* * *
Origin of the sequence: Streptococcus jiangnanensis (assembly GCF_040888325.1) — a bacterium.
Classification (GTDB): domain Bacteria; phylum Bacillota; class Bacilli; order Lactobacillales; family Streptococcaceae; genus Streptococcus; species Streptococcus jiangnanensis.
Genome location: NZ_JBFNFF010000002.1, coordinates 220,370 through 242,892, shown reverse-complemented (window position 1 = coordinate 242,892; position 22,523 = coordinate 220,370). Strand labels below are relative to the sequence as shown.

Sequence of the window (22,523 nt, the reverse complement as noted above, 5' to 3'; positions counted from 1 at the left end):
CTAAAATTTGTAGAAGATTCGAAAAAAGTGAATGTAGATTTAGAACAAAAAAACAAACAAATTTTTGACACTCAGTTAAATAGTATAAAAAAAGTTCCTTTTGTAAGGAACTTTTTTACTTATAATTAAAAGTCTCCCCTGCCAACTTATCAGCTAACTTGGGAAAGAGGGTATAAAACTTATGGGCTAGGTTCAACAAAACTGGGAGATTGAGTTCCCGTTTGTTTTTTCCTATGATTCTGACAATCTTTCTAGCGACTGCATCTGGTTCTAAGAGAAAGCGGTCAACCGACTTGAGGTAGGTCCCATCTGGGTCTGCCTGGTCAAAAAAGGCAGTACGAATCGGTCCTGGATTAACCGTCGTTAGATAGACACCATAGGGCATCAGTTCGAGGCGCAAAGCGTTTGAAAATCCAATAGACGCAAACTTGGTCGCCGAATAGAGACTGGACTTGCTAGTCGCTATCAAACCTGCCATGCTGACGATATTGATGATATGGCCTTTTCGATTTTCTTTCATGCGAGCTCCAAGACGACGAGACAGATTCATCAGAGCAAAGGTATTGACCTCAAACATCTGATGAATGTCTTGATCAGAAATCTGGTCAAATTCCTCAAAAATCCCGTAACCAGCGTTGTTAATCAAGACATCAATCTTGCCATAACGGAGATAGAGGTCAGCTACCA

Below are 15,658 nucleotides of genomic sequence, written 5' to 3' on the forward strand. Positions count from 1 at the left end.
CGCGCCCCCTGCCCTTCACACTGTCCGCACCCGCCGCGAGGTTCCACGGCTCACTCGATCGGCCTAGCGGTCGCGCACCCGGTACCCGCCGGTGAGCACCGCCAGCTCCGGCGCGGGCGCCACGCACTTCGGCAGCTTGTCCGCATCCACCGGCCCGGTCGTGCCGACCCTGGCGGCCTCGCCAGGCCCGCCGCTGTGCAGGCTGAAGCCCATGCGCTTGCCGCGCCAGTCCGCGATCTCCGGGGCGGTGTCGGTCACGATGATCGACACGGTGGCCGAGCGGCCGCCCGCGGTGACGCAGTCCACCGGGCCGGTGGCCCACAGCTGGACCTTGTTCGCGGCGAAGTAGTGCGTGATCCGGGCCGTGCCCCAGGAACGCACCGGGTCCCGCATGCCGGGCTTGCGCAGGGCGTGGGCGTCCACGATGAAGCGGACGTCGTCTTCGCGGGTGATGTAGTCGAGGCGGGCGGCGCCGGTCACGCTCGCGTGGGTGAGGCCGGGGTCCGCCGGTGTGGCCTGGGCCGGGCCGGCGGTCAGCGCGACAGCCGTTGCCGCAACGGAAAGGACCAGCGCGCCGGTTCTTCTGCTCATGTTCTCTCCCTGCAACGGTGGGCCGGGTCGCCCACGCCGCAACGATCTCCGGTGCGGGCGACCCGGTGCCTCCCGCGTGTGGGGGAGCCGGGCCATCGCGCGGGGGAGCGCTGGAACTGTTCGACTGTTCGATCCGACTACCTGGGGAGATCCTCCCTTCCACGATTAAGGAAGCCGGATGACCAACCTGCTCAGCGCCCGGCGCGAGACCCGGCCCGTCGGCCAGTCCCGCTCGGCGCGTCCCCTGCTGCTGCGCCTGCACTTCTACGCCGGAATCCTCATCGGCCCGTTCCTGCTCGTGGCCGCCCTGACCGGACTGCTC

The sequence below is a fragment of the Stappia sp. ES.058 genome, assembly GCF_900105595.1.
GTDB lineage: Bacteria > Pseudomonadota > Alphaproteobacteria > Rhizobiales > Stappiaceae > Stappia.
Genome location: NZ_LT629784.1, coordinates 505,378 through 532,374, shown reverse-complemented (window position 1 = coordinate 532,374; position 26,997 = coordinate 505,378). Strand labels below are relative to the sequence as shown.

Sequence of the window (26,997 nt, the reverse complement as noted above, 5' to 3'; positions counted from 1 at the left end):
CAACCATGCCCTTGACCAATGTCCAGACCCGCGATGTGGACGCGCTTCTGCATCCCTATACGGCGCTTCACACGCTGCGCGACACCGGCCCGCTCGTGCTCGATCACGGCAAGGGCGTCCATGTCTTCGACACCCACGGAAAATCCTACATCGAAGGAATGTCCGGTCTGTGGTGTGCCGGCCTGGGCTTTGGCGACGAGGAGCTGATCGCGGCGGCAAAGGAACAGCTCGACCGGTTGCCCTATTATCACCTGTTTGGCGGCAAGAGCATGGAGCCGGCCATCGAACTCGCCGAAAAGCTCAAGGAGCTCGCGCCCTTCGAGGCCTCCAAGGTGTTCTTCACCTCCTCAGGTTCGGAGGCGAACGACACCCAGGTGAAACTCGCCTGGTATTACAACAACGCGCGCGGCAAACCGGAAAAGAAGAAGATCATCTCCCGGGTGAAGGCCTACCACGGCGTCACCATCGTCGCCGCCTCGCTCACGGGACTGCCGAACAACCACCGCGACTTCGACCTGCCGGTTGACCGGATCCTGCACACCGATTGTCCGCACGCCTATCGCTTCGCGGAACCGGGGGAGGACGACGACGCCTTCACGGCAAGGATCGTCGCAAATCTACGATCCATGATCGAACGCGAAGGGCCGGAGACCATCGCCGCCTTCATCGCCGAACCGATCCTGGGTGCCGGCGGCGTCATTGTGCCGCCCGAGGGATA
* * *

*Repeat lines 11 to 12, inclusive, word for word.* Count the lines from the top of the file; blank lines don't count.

Sequence of the window (26,997 nt, the reverse complement as noted above, 5' to 3'; positions counted from 1 at the left end):
CAACCATGCCCTTGACCAATGTCCAGACCCGCGATGTGGACGCGCTTCTGCATCCCTATACGGCGCTTCACACGCTGCGCGACACCGGCCCGCTCGTGCTCGATCACGGCAAGGGCGTCCATGTCTTCGACACCCACGGAAAATCCTACATCGAAGGAATGTCCGGTCTGTGGTGTGCCGGCCTGGGCTTTGGCGACGAGGAGCTGATCGCGGCGGCAAAGGAACAGCTCGACCGGTTGCCCTATTATCACCTGTTTGGCGGCAAGAGCATGGAGCCGGCCATCGAACTCGCCGAAAAGCTCAAGGAGCTCGCGCCCTTCGAGGCCTCCAAGGTGTTCTTCACCTCCTCAGGTTCGGAGGCGAACGACACCCAGGTGAAACTCGCCTGGTATTACAACAACGCGCGCGGCAAACCGGAAAAGAAGAAGATCATCTCCCGGGTGAAGGCCTACCACGGCGTCACCATCGTCGCCGCCTCGCTCACGGGACTGCCGAACAACCACCGCGACTTCGACCTGCCGGTTGACCGGATCCTGCACACCGATTGTCCGCACGCCTATCGCTTCGCGGAACCGGGGGAGGACGACGACGCCTTCACGGCAAGGATCGTCGCAAATCTACGATCCATGATCGAACGCGAAGGGCCGGAGACCATCGCCGCCTTCATCGCCGAACCGATCCTGGGTGCCGGCGGCGTCATTGTGCCGCCCGAGGGATA